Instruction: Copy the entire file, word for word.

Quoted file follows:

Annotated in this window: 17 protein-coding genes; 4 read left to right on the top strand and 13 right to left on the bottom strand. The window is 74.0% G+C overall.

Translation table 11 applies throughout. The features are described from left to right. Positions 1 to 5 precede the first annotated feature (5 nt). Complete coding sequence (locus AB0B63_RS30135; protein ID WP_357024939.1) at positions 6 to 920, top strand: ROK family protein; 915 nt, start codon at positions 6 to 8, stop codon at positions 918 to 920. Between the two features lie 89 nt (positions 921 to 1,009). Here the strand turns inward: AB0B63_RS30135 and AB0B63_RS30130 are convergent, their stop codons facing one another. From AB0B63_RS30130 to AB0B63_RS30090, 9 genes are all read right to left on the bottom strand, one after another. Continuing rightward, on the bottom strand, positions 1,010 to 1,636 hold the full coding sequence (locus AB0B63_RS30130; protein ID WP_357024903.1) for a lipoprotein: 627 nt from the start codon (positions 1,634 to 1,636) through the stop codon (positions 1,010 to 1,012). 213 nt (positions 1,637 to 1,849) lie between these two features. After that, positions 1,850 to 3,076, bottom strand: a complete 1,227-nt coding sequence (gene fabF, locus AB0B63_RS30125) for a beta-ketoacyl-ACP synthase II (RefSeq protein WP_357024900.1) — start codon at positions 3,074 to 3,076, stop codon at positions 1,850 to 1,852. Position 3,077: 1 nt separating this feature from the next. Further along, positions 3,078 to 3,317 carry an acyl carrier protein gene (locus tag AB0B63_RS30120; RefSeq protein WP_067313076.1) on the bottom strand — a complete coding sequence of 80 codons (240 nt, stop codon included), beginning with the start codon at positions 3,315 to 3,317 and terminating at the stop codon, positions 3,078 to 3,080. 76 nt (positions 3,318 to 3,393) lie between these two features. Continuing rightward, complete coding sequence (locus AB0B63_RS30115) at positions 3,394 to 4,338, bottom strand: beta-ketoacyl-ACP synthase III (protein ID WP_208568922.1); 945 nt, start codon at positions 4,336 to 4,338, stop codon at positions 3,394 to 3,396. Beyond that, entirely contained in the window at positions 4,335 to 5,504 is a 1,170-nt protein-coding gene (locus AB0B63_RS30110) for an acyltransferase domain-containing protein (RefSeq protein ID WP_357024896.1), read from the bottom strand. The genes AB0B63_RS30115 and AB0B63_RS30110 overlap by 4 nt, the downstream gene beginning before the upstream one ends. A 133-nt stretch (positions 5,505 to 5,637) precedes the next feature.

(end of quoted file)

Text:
Annotated in this window: 17 protein-coding genes; 4 read left to right on the top strand and 13 right to left on the bottom strand. The window is 74.0% G+C overall.

Translation table 11 applies throughout. The features are described from left to right. Positions 1 to 5 precede the first annotated feature (5 nt). Complete coding sequence (locus AB0B63_RS30135; protein ID WP_357024939.1) at positions 6 to 920, top strand: ROK family protein; 915 nt, start codon at positions 6 to 8, stop codon at positions 918 to 920. Between the two features lie 89 nt (positions 921 to 1,009). Here the strand turns inward: AB0B63_RS30135 and AB0B63_RS30130 are convergent, their stop codons facing one another. From AB0B63_RS30130 to AB0B63_RS30090, 9 genes are all read right to left on the bottom strand, one after another. Continuing rightward, on the bottom strand, positions 1,010 to 1,636 hold the full coding sequence (locus AB0B63_RS30130; protein ID WP_357024903.1) for a lipoprotein: 627 nt from the start codon (positions 1,634 to 1,636) through the stop codon (positions 1,010 to 1,012). 213 nt (positions 1,637 to 1,849) lie between these two features. After that, positions 1,850 to 3,076, bottom strand: a complete 1,227-nt coding sequence (gene fabF, locus AB0B63_RS30125) for a beta-ketoacyl-ACP synthase II (RefSeq protein WP_357024900.1) — start codon at positions 3,074 to 3,076, stop codon at positions 1,850 to 1,852. Position 3,077: 1 nt separating this feature from the next. Further along, positions 3,078 to 3,317 carry an acyl carrier protein gene (locus tag AB0B63_RS30120; RefSeq protein WP_067313076.1) on the bottom strand — a complete coding sequence of 80 codons (240 nt, stop codon included), beginning with the start codon at positions 3,315 to 3,317 and terminating at the stop codon, positions 3,078 to 3,080. 76 nt (positions 3,318 to 3,393) lie between these two features. Continuing rightward, complete coding sequence (locus AB0B63_RS30115) at positions 3,394 to 4,338, bottom strand: beta-ketoacyl-ACP synthase III (protein ID WP_208568922.1); 945 nt, start codon at positions 4,336 to 4,338, stop codon at positions 3,394 to 3,396. Beyond that, entirely contained in the window at positions 4,335 to 5,504 is a 1,170-nt protein-coding gene (locus AB0B63_RS30110) for an acyltransferase domain-containing protein (RefSeq protein ID WP_357024896.1), read from the bottom strand. The genes AB0B63_RS30115 and AB0B63_RS30110 overlap by 4 nt, the downstream gene beginning before the upstream one ends. A 133-nt stretch (positions 5,505 to 5,637) precedes the next feature.